IN RE: ANTHONY WW. and Others, Permanently Neglected Children. St. Lawrence County Department of Social Services, Respondent; Karen WW., Appellant.
-- February 14, 2013
John A. Cirando, Syracuse, for appellant.David D. Willer, St. Lawrence County Department of Social Services, Canton, for respondent.Omshanti Parnes, Plattsburgh, attorney for the children.
Appeal from an order of the Family Court of St. Lawrence County (Potter, J.), entered January 3, 2012, which granted petitioner's application, in a proceeding pursuant to Social Services Law § 384–b, to extend the term of a suspended judgment for a period of one year.
Respondent and Michael WW. (hereinafter the father) are married and have three children (born in 1999, 2001 and 2003). In a 2007 dispositional order entered on consent, Family Court found that the children were permanently neglected by respondent and the father. The court, however, suspended the judgment for one year, with the suspension terminating in May 2008. Prior to the expiration of the suspended judgment, petitioner sought to terminate the parental rights of respondent and the father based upon allegations of mental illness. One month later, petitioner commenced this proceeding seeking to extend the suspended judgment. Family Court ultimately terminated the parental rights of respondent and the father on the ground that they suffered from a mental illness which prevented them from providing proper care for the children. The court dismissed, as moot, the petition to extend the suspended judgment.
On appeal, this Court reversed the termination of parental rights, finding that the evidence relied on by Family Court should not have been admitted (Matter of Anthony WW. [Michael WW.], 86 A.D.3d 654 , lv denied 17 N.Y.3d 897 ; Matter of Anthony WW. [Karen WW.], 86 A.D.3d 662  ). Upon remittal, Family Court held a hearing on the newly-revived petition to extend the suspended judgment.1 Following that hearing, the court extended the suspended judgment for one year. Respondent appeals.
The order extending the suspended judgment expired in September 2012. “In general an appeal will be considered moot unless the rights of the parties will be directly affected by the determination of the appeal and the interest of the parties is an immediate consequence of the judgment” (Matter of Hearst Corp. v. Clyne, 50 N.Y.2d 707, 714 ; see Matter of Olivia SS. [William TT.], 75 A.D.3d 800, 801  ). In light of the fact that respondent's compliance with the terms of the suspended judgment must be evaluated in anticipation of the expiration of the extension (see 22 NYCRR 205.50[b], [c] ) and the court must render a determination as to the disposition based solely upon the best interests of the children (see Family Ct Act §§ 631, 633), the rights of the parties will not be directly affected by a determination on this appeal. The question now is not whether the suspended judgment should be extended, as only one extension is permitted (see Family Ct Act § 633[b] ), but what final disposition is appropriate. Accordingly, the challenges to the granting of the extension raised on this appeal are now moot and we are not persuaded that the exception to the mootness doctrine is applicable here (see Matter of Michael A. [Patricia A.], 79 A.D.3d 1230, 1231 ; Matter of Brenden O., 13 A.D.3d 779, 780  ).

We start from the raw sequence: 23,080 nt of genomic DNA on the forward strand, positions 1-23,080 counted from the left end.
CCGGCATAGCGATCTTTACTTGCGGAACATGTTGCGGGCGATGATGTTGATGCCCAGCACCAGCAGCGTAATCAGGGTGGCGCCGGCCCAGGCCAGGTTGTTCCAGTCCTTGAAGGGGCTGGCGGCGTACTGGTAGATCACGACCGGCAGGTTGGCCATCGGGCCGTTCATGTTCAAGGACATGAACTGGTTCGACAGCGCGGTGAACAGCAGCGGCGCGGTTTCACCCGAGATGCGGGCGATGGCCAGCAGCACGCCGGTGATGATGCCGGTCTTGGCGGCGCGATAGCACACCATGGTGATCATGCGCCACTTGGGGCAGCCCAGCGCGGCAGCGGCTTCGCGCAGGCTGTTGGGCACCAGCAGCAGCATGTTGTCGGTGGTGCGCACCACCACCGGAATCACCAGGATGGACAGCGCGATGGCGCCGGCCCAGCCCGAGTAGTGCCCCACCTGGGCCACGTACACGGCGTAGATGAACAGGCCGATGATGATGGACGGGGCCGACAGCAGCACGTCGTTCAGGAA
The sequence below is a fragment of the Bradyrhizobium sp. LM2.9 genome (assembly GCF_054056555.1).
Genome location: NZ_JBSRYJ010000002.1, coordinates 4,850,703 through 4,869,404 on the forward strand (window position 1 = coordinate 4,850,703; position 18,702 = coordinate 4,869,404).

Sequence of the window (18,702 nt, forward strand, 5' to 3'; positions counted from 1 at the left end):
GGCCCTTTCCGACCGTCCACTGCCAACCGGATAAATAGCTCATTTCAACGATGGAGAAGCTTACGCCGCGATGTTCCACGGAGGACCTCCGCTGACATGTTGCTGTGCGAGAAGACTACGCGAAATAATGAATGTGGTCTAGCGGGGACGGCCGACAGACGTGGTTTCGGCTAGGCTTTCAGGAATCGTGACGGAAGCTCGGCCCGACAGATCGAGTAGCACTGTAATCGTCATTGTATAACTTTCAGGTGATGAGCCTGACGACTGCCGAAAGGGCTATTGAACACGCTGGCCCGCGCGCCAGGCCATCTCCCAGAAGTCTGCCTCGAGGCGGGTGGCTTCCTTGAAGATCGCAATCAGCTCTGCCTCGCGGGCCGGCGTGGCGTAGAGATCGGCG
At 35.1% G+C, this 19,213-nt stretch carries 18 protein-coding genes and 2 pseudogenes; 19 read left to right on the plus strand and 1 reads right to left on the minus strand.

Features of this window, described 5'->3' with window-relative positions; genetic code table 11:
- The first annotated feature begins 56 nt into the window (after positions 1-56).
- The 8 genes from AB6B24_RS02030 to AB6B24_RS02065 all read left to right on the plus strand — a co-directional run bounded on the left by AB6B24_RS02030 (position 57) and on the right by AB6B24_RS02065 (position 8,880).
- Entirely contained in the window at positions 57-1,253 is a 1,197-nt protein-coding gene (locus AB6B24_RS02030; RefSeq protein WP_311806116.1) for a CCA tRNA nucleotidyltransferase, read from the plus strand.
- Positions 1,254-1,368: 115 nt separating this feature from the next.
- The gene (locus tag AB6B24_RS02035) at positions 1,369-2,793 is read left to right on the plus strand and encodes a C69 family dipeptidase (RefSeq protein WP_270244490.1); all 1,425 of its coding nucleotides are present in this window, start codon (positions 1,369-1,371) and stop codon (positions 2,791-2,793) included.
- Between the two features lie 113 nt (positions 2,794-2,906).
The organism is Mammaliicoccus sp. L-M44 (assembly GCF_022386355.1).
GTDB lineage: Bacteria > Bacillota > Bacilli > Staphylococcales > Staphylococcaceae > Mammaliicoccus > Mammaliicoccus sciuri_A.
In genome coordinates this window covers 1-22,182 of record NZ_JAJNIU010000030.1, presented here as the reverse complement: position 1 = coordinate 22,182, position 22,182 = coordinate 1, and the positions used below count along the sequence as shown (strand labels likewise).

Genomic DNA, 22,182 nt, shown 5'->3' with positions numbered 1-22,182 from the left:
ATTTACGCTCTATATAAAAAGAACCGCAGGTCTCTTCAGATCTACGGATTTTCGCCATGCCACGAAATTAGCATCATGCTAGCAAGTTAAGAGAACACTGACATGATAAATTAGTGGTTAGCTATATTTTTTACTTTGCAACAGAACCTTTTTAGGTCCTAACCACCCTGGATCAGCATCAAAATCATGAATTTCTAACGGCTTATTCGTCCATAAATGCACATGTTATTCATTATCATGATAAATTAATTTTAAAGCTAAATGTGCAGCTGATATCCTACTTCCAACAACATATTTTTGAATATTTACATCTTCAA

At oral argument, respondent's counsel informed us that, despite the expiration of the order on appeal and the requirements of Family Ct Act § 633, Family Court has not determined respondent's compliance with the suspended judgment. We are dismayed that, since the expiration of the order in September 2012, neither petitioner, respondent nor the attorney for the children has made an application to Family Court seeking permanency for these children. We recommend that one or all of them do so forthwith.
ORDERED that the appeal is dismissed, as moot, without costs.
MERCURE, J.P., SPAIN and EGAN JR., JJ., concur.